Build­ing the ev­i­dence base to end child mar­riage

Bhutan Times - - Home - Yarika Yasukawa ( Yoriko Yasukawa, Asia-Pa­cific Re­gional Di­rec­tor, United Na­tions Pop­u­la­tion Fund (UNFPA) & Jean Gough, South Asia Re­gional Di­rec­tor, United Na­tions Chil­dren Fund (UNICEF)

Rekha (not her real name), who lives in the Rang­pur Di­vi­sion of Bangladesh, got mar­ried when she was just 13 years old – “just after my first men­stru­a­tion”, as she re­calls. A year later the 14-year-old had a child of her own, join­ing the ranks of the thou­sands upon thou­sands of ado­les­cent moth­ers in a coun­try where child mar­riage re­mains wide­spread, even though the le­gal age of mar­riage is 18 for fe­males and 21 for males.

Rekha’s story is far from un­usual. Al­most one in two girls in South Asia – in coun­tries in­clud­ing Bangladesh, In­dia and Nepal -- will marry be­fore turn­ing 18, and one in six will marry be­fore the age of 15, if cur­rent rates con­tinue. While the prac­tice of child mar­riage has de­clined in South Asia over time, it nev­er­the­less re­mains far too high. Child mar­riage is a prac­tice that pri­mar­ily af­fects girls but boys too. While a much smaller num­ber of boys are mar- ried as chil­dren, there are also child grooms in the re­gion, who marry even younger child brides.

For lit­er­ally mil­lions of girls like Rekha, child mar­riage vi­o­lates their hu­man rights. It threat­ens their lives and health, as well as their fu­ture prospects, ex­pos­ing them to early preg­nancy, and in­creas­ing their vul­ner­a­bil­ity to ex­ploita­tion and abuse. Child mar­riage, quite sim­ply, robs them of their fu­ture.

As the ev­i­dence shows, girls who marry young of­ten be­come preg­nant while they are still ado­les­cents, putting them at risk of com­pli­ca­tions in preg­nancy or child­birth – com­pli­ca­tions that are a lead­ing cause of death among older ado­les­cents in de­vel­op­ing coun­tries.

They are also more likely to ex­pe­ri­ence vi­o­lence, in­clud­ing sex­ual vi­o­lence, than girls who marry over the age of 18, and to be more ex­posed to sex­u­ally trans­mit­ted dis­eases and HIV.

When they marry, girls are of­ten forced to drop out of school so they can as­sume house­hold re­spon­si­bil­i­ties, deny­ing their right to com­plete their ed­u­ca­tion. Child mar­riage lim­its their op­por­tu­ni­ties in­clud­ing their job prospects, and has long term ef­fects on their fam­i­lies.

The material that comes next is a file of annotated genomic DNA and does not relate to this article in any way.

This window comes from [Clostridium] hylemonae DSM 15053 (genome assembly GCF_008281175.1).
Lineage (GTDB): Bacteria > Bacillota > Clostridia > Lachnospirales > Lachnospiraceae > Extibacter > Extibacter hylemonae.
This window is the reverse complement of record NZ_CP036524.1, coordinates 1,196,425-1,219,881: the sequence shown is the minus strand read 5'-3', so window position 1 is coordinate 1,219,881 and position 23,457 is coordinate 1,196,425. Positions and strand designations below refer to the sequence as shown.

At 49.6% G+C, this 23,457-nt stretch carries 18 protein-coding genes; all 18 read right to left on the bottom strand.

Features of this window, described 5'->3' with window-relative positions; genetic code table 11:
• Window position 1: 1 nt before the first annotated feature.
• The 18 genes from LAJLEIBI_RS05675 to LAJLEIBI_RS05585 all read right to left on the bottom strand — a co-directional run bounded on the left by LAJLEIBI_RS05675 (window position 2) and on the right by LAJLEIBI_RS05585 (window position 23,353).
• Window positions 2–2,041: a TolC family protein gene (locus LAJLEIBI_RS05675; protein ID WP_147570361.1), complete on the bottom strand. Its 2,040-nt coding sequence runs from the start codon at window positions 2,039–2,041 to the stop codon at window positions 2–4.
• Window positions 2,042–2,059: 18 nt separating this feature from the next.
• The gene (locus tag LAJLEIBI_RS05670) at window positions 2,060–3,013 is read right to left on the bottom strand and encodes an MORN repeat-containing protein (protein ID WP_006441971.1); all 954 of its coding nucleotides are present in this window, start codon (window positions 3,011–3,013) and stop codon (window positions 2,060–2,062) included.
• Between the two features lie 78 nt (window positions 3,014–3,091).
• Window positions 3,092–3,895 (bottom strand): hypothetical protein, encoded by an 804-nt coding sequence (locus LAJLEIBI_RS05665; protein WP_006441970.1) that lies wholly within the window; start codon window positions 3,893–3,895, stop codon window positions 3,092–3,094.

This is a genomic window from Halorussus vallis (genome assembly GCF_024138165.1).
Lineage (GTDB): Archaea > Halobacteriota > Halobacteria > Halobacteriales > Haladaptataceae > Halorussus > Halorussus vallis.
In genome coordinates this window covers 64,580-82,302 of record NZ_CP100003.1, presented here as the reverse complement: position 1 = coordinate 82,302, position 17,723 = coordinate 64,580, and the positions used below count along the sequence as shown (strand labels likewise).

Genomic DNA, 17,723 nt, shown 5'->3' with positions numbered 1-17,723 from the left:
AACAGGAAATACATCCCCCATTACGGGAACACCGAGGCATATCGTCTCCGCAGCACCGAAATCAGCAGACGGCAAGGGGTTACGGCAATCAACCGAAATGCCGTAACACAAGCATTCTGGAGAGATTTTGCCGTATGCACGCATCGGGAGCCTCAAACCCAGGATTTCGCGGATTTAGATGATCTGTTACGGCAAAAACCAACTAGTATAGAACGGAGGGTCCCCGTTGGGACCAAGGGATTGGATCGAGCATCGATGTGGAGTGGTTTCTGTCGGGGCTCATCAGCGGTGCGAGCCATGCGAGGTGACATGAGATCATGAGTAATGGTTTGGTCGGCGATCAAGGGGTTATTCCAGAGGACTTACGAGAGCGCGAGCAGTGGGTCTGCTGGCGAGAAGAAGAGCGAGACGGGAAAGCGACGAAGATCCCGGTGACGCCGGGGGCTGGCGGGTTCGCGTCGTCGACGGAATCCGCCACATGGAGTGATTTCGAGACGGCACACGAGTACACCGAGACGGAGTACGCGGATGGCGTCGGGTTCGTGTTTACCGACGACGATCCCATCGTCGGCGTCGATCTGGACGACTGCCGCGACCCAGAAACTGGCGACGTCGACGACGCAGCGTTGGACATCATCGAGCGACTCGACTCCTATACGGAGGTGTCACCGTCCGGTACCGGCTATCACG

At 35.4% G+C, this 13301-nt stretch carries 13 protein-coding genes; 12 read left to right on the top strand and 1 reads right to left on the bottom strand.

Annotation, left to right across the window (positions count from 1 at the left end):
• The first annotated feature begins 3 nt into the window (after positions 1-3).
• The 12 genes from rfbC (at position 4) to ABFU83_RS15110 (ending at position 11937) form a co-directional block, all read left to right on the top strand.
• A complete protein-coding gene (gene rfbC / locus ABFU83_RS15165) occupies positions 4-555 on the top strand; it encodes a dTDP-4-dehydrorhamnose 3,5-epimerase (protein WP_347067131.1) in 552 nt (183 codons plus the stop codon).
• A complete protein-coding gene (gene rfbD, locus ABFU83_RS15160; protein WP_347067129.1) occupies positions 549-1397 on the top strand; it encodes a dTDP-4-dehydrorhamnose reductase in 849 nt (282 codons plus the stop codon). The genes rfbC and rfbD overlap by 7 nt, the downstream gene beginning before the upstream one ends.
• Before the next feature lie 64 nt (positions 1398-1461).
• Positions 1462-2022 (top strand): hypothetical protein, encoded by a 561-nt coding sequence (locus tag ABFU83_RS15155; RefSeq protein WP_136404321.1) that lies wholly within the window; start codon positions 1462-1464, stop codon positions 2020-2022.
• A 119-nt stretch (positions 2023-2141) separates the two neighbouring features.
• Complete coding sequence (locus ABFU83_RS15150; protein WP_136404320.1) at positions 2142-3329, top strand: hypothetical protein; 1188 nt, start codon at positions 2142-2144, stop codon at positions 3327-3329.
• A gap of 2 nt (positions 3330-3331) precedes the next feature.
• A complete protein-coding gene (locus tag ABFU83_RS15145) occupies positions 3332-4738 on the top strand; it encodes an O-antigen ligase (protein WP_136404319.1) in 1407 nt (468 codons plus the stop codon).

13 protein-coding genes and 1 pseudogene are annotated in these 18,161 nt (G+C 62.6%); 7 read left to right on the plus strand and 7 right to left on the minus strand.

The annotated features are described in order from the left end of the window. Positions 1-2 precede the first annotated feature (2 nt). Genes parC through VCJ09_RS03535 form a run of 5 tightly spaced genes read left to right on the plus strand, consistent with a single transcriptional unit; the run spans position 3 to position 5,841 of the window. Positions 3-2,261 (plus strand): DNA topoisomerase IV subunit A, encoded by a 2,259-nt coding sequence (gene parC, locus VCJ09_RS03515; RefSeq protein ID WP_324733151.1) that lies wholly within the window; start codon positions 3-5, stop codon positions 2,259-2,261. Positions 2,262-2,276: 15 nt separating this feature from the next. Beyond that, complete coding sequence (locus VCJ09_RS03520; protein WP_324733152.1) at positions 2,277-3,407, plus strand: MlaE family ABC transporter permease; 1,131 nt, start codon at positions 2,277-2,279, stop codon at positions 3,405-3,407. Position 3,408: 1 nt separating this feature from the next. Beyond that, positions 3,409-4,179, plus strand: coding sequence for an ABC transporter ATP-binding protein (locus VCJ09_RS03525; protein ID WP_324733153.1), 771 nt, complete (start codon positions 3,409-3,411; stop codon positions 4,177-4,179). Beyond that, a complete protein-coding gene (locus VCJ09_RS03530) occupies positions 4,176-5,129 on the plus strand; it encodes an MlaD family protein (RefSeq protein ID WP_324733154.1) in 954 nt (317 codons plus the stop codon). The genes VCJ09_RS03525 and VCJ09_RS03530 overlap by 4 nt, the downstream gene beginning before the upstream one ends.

It also has neg­a­tive im­pacts on their chil­dren. A re­cent global study in five mid­dlein­come coun­tries shows that chil­dren born to moth­ers 19 years or younger have a 20-30 per cent in­creased risk of low birth weight and pre-term birth com­pared to moth­ers aged 20-24 years. More­over, they have a 30-40 per cent in­creased risk of stunt­ing and fail­ure to com­plete sec­ondary school­ing.

While many coun­tries in South Asia have laws in place to pre­vent child mar­riage, the prac­tice per­sists. Of­ten, at the state and com­mu­nity level, tra­di­tional and cus­tom­ary laws still al­low girls younger than 18 to marry with the con­sent of par­ents and other au­thor­i­ties. Un­equal power re­la­tions be­tween men and women, women’s and girls’ re­stricted rights and op­por­tu­ni­ties, and norms which place a higher value on sons than daugh­ters re­in­force the prac­tice. And, not sur­pris­ingly, vul­ner­a­bil­ity to child mar­riage in­creases dur­ing crises when fam­ily and so­cial struc­tures are dis­rupted – for ex­am­ple when fam­i­lies are sep­a­rated dur­ing nat­u­ral dis­as­ters or con­flicts, or when they are faced with eco­nomic hard­ships that prompt par­ents to marry off their un­der­age daugh­ters.

Coun­tries around the world have com­mit­ted to “Elim­i­nate all harm­ful prac­tices such as child, early and forced mar­riage, and fe­male gen­i­tal mu­ti­la­tion” in the Sus­tain­able De­vel­op­ment Goals (SDGs) that un­der­pin the 2030 Agenda whose cen­tral pledge is to leave no one be­hind.

UNFPA and UNICEF are work­ing to­gether to end child mar­riage through a multi-coun­try ini­tia­tive to pre­vent chil­dren, from mar­ry­ing too young, and sup­port those al­ready mar­ried. In part­ner­ship with gov­ern­ments in South Asia, we are im­ple­ment­ing proven strate­gies for change: keep­ing chil­dren – es­pe­cially girls -- in school, in­creas­ing their ac­cess to health care, ed­u­cat­ing their par­ents and com­mu­ni­ties, in­creas­ing eco­nomic sup­port to fam­i­lies, and putting in place and en­forc­ing leg­is­la­tion. Just this week, our agen­cies are host­ing a meet­ing of ex­perts from South Asia and around the world to share and build the ev­i­dence base for change.

Strong part­ner­ships at all lev­els are re­quired to end child mar­riage. The scale of the prob­lem re­quires all of us -- gov­ern­ments, lo­cal ac­tors, the global com­mu­nity and the United Na­tions -- to act to­gether to end child mar­riage. All of us need to join hands to give back to chil­dren, par­tic­u­larly girls like Rekha, their choices, their dreams, their fu­tures – and their child­hoods.

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